sucks stampBeginning a little more than a year ago, the Internet Corporation For Assigned Names and Numbers (ICANN) began implementing a plan to expand the number of generic top-level domains (gTLDs) on the Internet – domains like .com, .net, and .org – from 22 to (eventually) over 1,000. The first seven new gTLDs added in early 2014, for example, were .bike, .clothing, .guru, .holdings, .plumbing, .singles, and .ventures. One gTLD that’s about to be launched is causing concern: The .sucks gTLD is commanding very high prices, as big companies and celebrities pay top dollar to keep the general public from buying top-level domains like <celebrityname>.sucks. In retrospect, it’s hard to see how this gTLD could not have turned out badly. Fortunately, libraries do not suck.

  • Internet naming body moves to crack down on ‘.sucks’ (Associated Press)  “The Internet Corporation for Assigned Names and Numbers, or ICANN, on Thursday sent a letter to the U.S. Federal Trade Commission and Canada’s Office of Consumer Affairs to see if the actions of company Vox Populi Registry Ltd. are illegal. ICANN initially approved of the so-called top-level domain name, among nearly 600 it has added recently to expand beyond common names such as ‘.com,’ ‘.org’ and ‘.us.’ But it is backtracking after an advisory panel made up of industry groups and companies like Microsoft, Verizon and eBay complained last month.”
  • Internet naming group asks FTC to investigate .sucks controversy (Yahoo! Finance | Aaron Pressman)  “The Internet Corporation for Assigned Names and Numbers (ICANN), a non-profit that sets policies for the global domain name system, said in a letter to the FTC and Canada’s Office of Consumer Affairs that companies have complained the system is ‘predatory, exploitive and coercive.’ ICANN asked the regulatory bodies to determine whether any laws had been broken. ‘ICANN is concerned about the contentions of illicit actions being expressed, but notes that ICANN has limited expertise or authority to determine the legality of Vox Populi’s positions, which we believe would fall in your respective regulatory regimes,’ the group said in the letter.”
  • “.sucks” registrations begin soon—at up to $2,500 per domain (Ars Technica | Lee Hutchinson)  “The pricing situation around .sucks domain names is complicated. Companies with registered trademarks will have to pay an astounding $2,499 to register their trademarked names in .sucks. Registration of non-trademarked names during the ‘sunrise’ period (March 30 until June 1) before .sucks goes live will cost at least $299 per name, while the standard registration fee after June 1 goes to at least $249 per name. Companies are typically hyper-sensitive about brand usage, and few will want their .sucks domains under someone else’s control.”
  • New .sucks domain stirs up storm over free speech (The Star Online)  “John Berard, chief executive at Vox Populi, told AFP the new domain is something that companies can use to engage with consumers, and that he sees the word ‘sucks’ as ‘edgy’ but not pejorative. ‘We think we’re creating an opportunity for interaction that is meaningful,’ he said. ‘If a company were to establish its own .sucks site and drive that discussion to a centralized location it might be quite a valuable asset.’ Berard added that the pricing ‘reflects what we believe to be the value of the names.’”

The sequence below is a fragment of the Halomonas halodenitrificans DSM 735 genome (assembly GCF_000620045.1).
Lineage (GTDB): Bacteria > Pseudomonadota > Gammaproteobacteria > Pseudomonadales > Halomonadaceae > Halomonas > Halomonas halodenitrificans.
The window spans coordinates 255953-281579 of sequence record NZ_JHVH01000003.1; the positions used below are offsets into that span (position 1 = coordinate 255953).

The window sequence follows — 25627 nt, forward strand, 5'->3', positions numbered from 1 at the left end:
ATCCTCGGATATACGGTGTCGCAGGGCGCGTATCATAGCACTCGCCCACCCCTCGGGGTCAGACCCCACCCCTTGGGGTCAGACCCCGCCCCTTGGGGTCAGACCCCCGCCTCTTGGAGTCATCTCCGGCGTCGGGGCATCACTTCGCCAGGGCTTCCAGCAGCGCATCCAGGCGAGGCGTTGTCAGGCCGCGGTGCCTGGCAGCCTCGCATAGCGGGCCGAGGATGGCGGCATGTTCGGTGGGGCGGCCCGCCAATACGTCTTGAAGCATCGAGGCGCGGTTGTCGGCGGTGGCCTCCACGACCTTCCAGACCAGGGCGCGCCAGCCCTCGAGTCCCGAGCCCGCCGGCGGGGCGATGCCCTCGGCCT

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OPLIN 4cast #432: You want privacy?

April 8th, 2015

keyholeJust about everybody would like to feel that the things they do on the Internet remain private, at least sometimes. In reality, many of us, according to the Pew folks, expect that someone in the government will be snooping on us, or we assume that someday, some hacker will break into a company’s data and get information about us. But we also assume that when a company says it will keep our data private, it will at least try to protect our privacy. Judging by a couple of recent news stories, that does not always happen.

  • Report: Facebook tracks all visitors, even if you’re not a user and opted out (Ars Technica | Glyn Moody)  “This newly found tracking, used to provide targeted advertising, is carried out through Facebook’s social widget, the Like Button. A cookie is placed in the browser when someone visits any page in the facebook.com domain, including sections that do not require an account. For visitors that are not Facebook users, the cookie contains a unique identifier, and it has an expiration date of two years. Facebook users receive additional cookies that identify them uniquely.”
  • Facebook ‘tracks all visitors, breaching EU law’ (The Guardian | Samuel Gibbs)  “EU privacy law states that prior consent must be given before issuing a cookie or performing tracking, unless it is necessary for either the networking required to connect to the service (‘criterion A’) or to deliver a service specifically requested by the user (‘criterion B’). The same law requires websites to notify users on their first visit to a site that it uses cookies, requesting consent to do so.”
  • RadioShack’s bankruptcy could give your customer data to the highest bidder (Bloomberg Business | Joshua Brustein)  “RadioShack’s customers—even those whose most recent purchase came years ago—could also find themselves sold off in the deal. The company included personal data in its bankruptcy auction as its own asset class. A website maintained by Hilco Streambank, which is serving as an intermediary for RadioShack, says that more than 13 million e-mail addresses and 65 million customer names and physical address files are for sale.”